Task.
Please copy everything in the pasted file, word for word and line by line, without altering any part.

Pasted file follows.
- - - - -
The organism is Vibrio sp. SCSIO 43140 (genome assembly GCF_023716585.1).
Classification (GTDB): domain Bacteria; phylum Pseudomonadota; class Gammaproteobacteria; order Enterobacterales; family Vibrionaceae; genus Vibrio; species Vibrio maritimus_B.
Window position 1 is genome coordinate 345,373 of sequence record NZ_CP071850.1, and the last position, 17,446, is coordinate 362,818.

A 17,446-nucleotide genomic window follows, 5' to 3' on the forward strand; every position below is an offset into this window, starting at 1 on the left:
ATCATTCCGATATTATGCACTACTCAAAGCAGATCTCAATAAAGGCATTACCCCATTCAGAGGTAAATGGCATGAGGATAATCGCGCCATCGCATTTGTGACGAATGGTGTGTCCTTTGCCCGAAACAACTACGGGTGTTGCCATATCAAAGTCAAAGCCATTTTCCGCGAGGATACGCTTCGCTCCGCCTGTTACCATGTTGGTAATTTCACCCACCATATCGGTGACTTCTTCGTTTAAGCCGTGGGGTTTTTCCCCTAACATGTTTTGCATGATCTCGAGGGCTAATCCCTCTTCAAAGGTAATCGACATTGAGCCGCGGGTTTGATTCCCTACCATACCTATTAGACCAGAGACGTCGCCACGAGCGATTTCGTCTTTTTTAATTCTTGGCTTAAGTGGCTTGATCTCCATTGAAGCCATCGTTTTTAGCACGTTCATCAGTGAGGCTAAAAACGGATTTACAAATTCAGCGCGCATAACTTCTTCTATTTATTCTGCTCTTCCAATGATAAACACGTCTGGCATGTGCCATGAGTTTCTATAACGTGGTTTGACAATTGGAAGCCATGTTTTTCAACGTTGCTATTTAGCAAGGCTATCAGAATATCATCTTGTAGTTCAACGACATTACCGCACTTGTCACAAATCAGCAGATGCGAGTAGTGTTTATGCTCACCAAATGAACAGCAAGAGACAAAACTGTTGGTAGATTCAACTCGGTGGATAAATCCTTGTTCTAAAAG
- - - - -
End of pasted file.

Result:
The organism is Vibrio sp. SCSIO 43140 (genome assembly GCF_023716585.1).
Classification (GTDB): domain Bacteria; phylum Pseudomonadota; class Gammaproteobacteria; order Enterobacterales; family Vibrionaceae; genus Vibrio; species Vibrio maritimus_B.
Window position 1 is genome coordinate 345,373 of sequence record NZ_CP071850.1, and the last position, 17,446, is coordinate 362,818.

A 17,446-nucleotide genomic window follows, 5' to 3' on the forward strand; every position below is an offset into this window, starting at 1 on the left:
ATCATTCCGATATTATGCACTACTCAAAGCAGATCTCAATAAAGGCATTACCCCATTCAGAGGTAAATGGCATGAGGATAATCGCGCCATCGCATTTGTGACGAATGGTGTGTCCTTTGCCCGAAACAACTACGGGTGTTGCCATATCAAAGTCAAAGCCATTTTCCGCGAGGATACGCTTCGCTCCGCCTGTTACCATGTTGGTAATTTCACCCACCATATCGGTGACTTCTTCGTTTAAGCCGTGGGGTTTTTCCCCTAACATGTTTTGCATGATCTCGAGGGCTAATCCCTCTTCAAAGGTAATCGACATTGAGCCGCGGGTTTGATTCCCTACCATACCTATTAGACCAGAGACGTCGCCACGAGCGATTTCGTCTTTTTTAATTCTTGGCTTAAGTGGCTTGATCTCCATTGAAGCCATCGTTTTTAGCACGTTCATCAGTGAGGCTAAAAACGGATTTACAAATTCAGCGCGCATAACTTCTTCTATTTATTCTGCTCTTCCAATGATAAACACGTCTGGCATGTGCCATGAGTTTCTATAACGTGGTTTGACAATTGGAAGCCATGTTTTTCAACGTTGCTATTTAGCAAGGCTATCAGAATATCATCTTGTAGTTCAACGACATTACCGCACTTGTCACAAATCAGCAGATGCGAGTAGTGTTTATGCTCACCAAATGAACAGCAAGAGACAAAACTGTTGGTAGATTCAACTCGGTGGATAAATCCTTGTTCTAAAAG